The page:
Thursday, June 27, 2013

The king of the spruces: Douglas spruce (Pseudotsuga douglasii)

Today the Douglas spruce is known worldwide as a timber-producing conifer. This evergreen tree is also used in landscaping and as a Christmas tree. Mature trees can be almost as tall as redwood trees. They definitely impressed the Scottish-born naturalist and mountaineer John Muir, when he explored the American Northwest during the 19th century [1]:
This tree is the king of the spruces, as the Sugar Pine is king of pines. It is by far the most majestic spruce I ever beheld in any forest, and one of the largest and longest lived of the giants that fluorish throughout the main pine belt, often attaining a height of nearly 200 feet, and a diameter of six and seven. Where the growth is not too close, the strong, spreading branches come more than halfway down the trunk, and these are hung with innumerable slender, swaying sprays, that are handsomely feathered with the short leaves which radiate at right angles all around them. This vigorous spruce is ever beautiful, welcoming the mountain winds and the snow as well as the mellow summer light, and maintaining its youthful freshness undiminished from century to century through a thousand storms.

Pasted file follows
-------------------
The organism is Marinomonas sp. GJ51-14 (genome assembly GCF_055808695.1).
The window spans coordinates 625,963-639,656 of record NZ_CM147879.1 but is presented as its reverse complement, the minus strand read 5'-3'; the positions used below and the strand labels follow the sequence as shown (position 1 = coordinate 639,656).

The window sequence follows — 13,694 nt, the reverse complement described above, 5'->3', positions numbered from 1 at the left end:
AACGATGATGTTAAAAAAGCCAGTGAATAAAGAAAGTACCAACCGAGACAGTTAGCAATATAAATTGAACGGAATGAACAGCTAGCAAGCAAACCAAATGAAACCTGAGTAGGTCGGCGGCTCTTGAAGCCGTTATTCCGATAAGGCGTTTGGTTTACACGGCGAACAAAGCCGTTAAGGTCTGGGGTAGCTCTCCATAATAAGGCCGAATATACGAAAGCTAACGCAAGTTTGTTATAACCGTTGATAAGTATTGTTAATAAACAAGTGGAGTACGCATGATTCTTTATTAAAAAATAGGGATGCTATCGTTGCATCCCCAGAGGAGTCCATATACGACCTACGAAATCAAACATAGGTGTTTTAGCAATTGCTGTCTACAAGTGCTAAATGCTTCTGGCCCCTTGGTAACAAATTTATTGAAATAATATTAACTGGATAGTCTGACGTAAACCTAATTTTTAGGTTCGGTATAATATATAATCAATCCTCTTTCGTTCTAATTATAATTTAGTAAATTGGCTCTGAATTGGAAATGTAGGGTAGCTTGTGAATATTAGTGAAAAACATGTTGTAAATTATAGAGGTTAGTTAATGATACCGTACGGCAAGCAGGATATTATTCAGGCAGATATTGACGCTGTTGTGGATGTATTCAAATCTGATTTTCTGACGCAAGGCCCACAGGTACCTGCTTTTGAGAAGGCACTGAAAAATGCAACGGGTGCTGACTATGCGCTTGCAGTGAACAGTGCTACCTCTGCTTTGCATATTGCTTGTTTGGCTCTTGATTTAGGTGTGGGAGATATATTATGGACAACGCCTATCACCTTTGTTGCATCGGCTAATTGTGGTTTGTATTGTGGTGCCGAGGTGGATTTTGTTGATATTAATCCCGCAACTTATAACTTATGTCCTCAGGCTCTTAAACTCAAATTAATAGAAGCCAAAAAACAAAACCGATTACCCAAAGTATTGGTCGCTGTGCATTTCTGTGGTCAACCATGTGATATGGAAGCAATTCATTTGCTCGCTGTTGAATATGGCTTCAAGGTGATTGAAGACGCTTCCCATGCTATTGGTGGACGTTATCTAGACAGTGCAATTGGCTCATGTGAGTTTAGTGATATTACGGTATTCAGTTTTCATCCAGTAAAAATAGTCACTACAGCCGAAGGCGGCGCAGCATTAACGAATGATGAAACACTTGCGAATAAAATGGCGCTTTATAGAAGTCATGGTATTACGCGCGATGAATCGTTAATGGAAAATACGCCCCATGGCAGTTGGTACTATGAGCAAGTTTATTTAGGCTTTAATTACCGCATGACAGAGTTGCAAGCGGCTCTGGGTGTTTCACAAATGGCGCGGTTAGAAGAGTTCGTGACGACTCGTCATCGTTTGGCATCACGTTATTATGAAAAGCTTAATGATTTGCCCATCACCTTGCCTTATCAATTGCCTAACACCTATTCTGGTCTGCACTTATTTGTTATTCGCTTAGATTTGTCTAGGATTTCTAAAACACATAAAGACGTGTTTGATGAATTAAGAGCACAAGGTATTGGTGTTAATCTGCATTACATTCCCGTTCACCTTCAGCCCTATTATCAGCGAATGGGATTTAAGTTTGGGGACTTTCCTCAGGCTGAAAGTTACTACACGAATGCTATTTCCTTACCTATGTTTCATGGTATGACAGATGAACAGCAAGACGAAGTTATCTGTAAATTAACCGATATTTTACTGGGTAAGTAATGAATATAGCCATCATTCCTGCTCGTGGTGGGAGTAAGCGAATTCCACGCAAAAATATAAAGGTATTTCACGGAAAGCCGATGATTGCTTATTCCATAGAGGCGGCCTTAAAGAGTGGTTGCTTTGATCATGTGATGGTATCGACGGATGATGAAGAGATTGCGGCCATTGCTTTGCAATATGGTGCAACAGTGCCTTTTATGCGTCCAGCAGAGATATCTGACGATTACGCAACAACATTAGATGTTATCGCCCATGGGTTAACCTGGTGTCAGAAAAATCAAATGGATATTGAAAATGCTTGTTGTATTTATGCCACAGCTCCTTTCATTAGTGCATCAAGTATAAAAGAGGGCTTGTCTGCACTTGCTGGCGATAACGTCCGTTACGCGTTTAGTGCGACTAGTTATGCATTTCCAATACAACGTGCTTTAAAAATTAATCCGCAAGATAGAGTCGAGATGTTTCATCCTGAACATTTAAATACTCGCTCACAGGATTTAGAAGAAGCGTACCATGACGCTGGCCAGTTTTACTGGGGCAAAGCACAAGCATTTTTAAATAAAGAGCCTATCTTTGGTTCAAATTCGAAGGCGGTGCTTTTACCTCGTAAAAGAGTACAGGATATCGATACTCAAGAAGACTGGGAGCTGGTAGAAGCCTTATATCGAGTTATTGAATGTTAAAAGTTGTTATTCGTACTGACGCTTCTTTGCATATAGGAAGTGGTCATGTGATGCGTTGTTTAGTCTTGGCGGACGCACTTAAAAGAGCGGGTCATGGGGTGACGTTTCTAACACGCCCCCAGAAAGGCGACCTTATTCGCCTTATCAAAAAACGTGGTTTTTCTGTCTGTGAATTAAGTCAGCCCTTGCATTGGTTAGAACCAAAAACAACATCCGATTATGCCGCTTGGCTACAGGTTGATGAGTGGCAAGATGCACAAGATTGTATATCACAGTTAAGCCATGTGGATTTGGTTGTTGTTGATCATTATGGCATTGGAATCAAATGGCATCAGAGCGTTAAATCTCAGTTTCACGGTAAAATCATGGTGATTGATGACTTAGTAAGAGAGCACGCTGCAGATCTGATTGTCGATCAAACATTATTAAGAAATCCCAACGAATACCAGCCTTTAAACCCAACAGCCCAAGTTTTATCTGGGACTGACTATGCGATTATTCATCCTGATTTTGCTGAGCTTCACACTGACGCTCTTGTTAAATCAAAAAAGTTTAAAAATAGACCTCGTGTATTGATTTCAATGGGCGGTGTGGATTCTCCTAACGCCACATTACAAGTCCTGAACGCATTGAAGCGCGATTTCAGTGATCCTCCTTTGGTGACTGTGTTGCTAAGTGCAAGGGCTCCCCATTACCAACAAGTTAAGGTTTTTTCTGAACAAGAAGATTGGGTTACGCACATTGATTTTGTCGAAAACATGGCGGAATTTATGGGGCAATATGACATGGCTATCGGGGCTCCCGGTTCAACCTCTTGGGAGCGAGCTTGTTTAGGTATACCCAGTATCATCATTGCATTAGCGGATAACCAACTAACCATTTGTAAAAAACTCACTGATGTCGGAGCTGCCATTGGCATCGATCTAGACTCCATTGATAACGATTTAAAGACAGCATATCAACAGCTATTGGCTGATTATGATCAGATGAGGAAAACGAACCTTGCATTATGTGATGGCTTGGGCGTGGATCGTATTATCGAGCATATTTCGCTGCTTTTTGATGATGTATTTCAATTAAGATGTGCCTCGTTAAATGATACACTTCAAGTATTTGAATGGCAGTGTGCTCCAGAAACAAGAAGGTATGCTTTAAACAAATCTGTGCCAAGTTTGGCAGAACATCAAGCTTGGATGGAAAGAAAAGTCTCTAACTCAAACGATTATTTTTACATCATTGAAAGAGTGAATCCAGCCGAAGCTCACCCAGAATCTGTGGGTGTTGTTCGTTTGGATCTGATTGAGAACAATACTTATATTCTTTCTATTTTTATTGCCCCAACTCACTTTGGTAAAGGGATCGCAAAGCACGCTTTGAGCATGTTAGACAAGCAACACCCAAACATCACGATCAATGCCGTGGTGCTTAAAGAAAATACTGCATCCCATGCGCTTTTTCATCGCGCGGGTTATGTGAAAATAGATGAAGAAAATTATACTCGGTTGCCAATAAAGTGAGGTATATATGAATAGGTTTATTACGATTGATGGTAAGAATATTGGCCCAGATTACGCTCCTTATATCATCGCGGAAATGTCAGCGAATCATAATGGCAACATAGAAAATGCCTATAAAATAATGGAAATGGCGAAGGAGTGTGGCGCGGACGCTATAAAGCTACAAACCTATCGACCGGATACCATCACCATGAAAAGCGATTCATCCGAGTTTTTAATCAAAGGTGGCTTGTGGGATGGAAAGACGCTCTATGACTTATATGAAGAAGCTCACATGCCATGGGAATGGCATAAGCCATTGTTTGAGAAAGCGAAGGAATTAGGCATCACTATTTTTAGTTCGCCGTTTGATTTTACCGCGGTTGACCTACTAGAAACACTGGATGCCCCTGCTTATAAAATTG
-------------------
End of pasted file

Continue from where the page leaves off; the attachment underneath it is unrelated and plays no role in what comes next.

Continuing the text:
John Muir, 1894.

The Douglas spruce was discovered—from a British-European viewpoint—by Archibald Menzies, a surgeon-naturalist from Scotland, who had joined George Vancouver on his voyage along the Pacific North West coast in 1792 [2,3]. Botanist David Douglas, another Scot, who years later came to the lands of the Columbia River, succeeded in sending home cones and seeds. Douglas called the tree by the scientific name Pinus taxifolia, which was later named Pseudotsuga douglassii in his honor by John Muir. Now, this species of the pine family is recognized scientifically as Pseudotsuga menziesii and by the common name Douglas fir— although Douglas pine would fit better. Whatever name, no adventuring Scotsman has been left behind.

Keywords: conifers, Pinaceae, natural history, nomenclature, western North America.

References and more to explore
[1] John Muir: The Mountains of California. The Century Company, New York, 1894. Note: see pages 119 to 120  in the Penguin Classics Book print of 1985 with an introduction by Edward Hoagland.
[2] Ann Lindsay Mitchell and Syd House: David Douglas, Explorer and Botanist.Aurum Press Ltd, London, Great Britain, 1999; pp. 51-52.
[3] John Muir and the Douglas fir of Washington [].

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